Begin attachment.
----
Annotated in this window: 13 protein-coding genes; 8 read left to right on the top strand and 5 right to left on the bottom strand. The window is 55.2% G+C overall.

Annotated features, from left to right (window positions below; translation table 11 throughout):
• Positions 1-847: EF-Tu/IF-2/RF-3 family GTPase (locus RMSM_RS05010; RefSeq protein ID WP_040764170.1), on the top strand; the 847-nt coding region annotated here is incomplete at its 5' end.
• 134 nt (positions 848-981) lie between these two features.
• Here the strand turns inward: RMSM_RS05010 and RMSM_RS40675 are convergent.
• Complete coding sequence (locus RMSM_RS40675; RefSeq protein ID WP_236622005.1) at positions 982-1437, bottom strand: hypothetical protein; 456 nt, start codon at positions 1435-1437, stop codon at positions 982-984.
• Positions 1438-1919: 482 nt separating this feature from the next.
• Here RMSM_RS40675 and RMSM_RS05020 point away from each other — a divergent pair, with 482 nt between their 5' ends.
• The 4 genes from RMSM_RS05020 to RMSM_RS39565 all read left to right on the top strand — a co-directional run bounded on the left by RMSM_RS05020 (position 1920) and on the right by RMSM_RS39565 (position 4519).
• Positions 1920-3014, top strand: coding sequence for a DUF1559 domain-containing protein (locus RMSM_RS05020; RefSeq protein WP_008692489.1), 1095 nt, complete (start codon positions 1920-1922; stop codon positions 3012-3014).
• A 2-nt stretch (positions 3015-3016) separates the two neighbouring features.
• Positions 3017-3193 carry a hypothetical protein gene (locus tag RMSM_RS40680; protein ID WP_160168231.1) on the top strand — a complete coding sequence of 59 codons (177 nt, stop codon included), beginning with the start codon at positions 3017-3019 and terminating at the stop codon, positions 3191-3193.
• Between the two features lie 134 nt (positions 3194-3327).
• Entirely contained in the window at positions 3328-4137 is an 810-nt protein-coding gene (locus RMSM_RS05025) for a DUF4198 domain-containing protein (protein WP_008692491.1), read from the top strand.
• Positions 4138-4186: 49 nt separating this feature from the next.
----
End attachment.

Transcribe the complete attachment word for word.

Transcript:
Annotated in this window: 13 protein-coding genes; 8 read left to right on the top strand and 5 right to left on the bottom strand. The window is 55.2% G+C overall.

Annotated features, from left to right (window positions below; translation table 11 throughout):
• Positions 1-847: EF-Tu/IF-2/RF-3 family GTPase (locus RMSM_RS05010; RefSeq protein ID WP_040764170.1), on the top strand; the 847-nt coding region annotated here is incomplete at its 5' end.
• 134 nt (positions 848-981) lie between these two features.
• Here the strand turns inward: RMSM_RS05010 and RMSM_RS40675 are convergent.
• Complete coding sequence (locus RMSM_RS40675; RefSeq protein ID WP_236622005.1) at positions 982-1437, bottom strand: hypothetical protein; 456 nt, start codon at positions 1435-1437, stop codon at positions 982-984.
• Positions 1438-1919: 482 nt separating this feature from the next.
• Here RMSM_RS40675 and RMSM_RS05020 point away from each other — a divergent pair, with 482 nt between their 5' ends.
• The 4 genes from RMSM_RS05020 to RMSM_RS39565 all read left to right on the top strand — a co-directional run bounded on the left by RMSM_RS05020 (position 1920) and on the right by RMSM_RS39565 (position 4519).
• Positions 1920-3014, top strand: coding sequence for a DUF1559 domain-containing protein (locus RMSM_RS05020; RefSeq protein WP_008692489.1), 1095 nt, complete (start codon positions 1920-1922; stop codon positions 3012-3014).
• A 2-nt stretch (positions 3015-3016) separates the two neighbouring features.
• Positions 3017-3193 carry a hypothetical protein gene (locus tag RMSM_RS40680; protein ID WP_160168231.1) on the top strand — a complete coding sequence of 59 codons (177 nt, stop codon included), beginning with the start codon at positions 3017-3019 and terminating at the stop codon, positions 3191-3193.
• Between the two features lie 134 nt (positions 3194-3327).
• Entirely contained in the window at positions 3328-4137 is an 810-nt protein-coding gene (locus RMSM_RS05025) for a DUF4198 domain-containing protein (protein WP_008692491.1), read from the top strand.
• Positions 4138-4186: 49 nt separating this feature from the next.